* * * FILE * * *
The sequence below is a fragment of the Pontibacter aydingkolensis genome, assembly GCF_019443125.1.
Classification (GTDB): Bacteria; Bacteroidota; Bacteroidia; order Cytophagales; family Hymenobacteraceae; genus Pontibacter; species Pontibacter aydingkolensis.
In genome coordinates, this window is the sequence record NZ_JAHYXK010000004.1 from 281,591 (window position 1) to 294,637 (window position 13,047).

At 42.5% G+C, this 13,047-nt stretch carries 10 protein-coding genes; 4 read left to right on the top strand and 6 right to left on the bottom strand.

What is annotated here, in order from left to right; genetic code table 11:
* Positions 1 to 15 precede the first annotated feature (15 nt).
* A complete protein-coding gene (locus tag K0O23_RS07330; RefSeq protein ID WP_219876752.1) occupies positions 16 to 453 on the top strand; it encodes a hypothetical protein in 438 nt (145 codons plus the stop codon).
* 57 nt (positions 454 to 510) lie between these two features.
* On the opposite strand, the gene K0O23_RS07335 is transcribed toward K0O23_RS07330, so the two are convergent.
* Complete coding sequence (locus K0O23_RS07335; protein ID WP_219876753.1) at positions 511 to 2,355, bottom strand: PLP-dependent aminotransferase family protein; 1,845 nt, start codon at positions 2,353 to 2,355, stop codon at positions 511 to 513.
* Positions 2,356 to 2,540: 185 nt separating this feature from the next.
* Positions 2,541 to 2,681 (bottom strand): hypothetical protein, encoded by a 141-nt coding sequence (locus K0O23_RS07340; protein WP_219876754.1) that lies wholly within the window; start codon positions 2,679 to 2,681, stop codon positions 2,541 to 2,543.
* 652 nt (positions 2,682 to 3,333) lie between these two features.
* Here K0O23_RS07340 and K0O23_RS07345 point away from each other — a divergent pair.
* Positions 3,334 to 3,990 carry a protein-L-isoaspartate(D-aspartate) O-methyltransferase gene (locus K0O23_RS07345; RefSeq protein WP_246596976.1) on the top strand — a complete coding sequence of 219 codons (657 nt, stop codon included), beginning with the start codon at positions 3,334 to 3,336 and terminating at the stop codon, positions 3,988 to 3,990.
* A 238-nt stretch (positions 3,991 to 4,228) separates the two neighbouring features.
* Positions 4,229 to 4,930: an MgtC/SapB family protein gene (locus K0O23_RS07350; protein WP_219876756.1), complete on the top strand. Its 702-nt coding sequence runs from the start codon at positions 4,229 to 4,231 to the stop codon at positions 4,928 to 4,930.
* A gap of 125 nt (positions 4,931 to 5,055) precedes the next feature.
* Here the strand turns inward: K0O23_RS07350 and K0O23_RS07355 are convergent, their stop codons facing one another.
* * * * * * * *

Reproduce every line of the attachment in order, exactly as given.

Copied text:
The sequence below is a fragment of the Pontibacter aydingkolensis genome, assembly GCF_019443125.1.
Classification (GTDB): Bacteria; Bacteroidota; Bacteroidia; order Cytophagales; family Hymenobacteraceae; genus Pontibacter; species Pontibacter aydingkolensis.
In genome coordinates, this window is the sequence record NZ_JAHYXK010000004.1 from 281,591 (window position 1) to 294,637 (window position 13,047).

At 42.5% G+C, this 13,047-nt stretch carries 10 protein-coding genes; 4 read left to right on the top strand and 6 right to left on the bottom strand.

What is annotated here, in order from left to right; genetic code table 11:
* Positions 1 to 15 precede the first annotated feature (15 nt).
* A complete protein-coding gene (locus tag K0O23_RS07330; RefSeq protein ID WP_219876752.1) occupies positions 16 to 453 on the top strand; it encodes a hypothetical protein in 438 nt (145 codons plus the stop codon).
* 57 nt (positions 454 to 510) lie between these two features.
* On the opposite strand, the gene K0O23_RS07335 is transcribed toward K0O23_RS07330, so the two are convergent.
* Complete coding sequence (locus K0O23_RS07335; protein ID WP_219876753.1) at positions 511 to 2,355, bottom strand: PLP-dependent aminotransferase family protein; 1,845 nt, start codon at positions 2,353 to 2,355, stop codon at positions 511 to 513.
* Positions 2,356 to 2,540: 185 nt separating this feature from the next.
* Positions 2,541 to 2,681 (bottom strand): hypothetical protein, encoded by a 141-nt coding sequence (locus K0O23_RS07340; protein WP_219876754.1) that lies wholly within the window; start codon positions 2,679 to 2,681, stop codon positions 2,541 to 2,543.
* 652 nt (positions 2,682 to 3,333) lie between these two features.
* Here K0O23_RS07340 and K0O23_RS07345 point away from each other — a divergent pair.
* Positions 3,334 to 3,990 carry a protein-L-isoaspartate(D-aspartate) O-methyltransferase gene (locus K0O23_RS07345; RefSeq protein WP_246596976.1) on the top strand — a complete coding sequence of 219 codons (657 nt, stop codon included), beginning with the start codon at positions 3,334 to 3,336 and terminating at the stop codon, positions 3,988 to 3,990.
* A 238-nt stretch (positions 3,991 to 4,228) separates the two neighbouring features.
* Positions 4,229 to 4,930: an MgtC/SapB family protein gene (locus K0O23_RS07350; protein WP_219876756.1), complete on the top strand. Its 702-nt coding sequence runs from the start codon at positions 4,229 to 4,231 to the stop codon at positions 4,928 to 4,930.
* A gap of 125 nt (positions 4,931 to 5,055) precedes the next feature.
* Here the strand turns inward: K0O23_RS07350 and K0O23_RS07355 are convergent, their stop codons facing one another.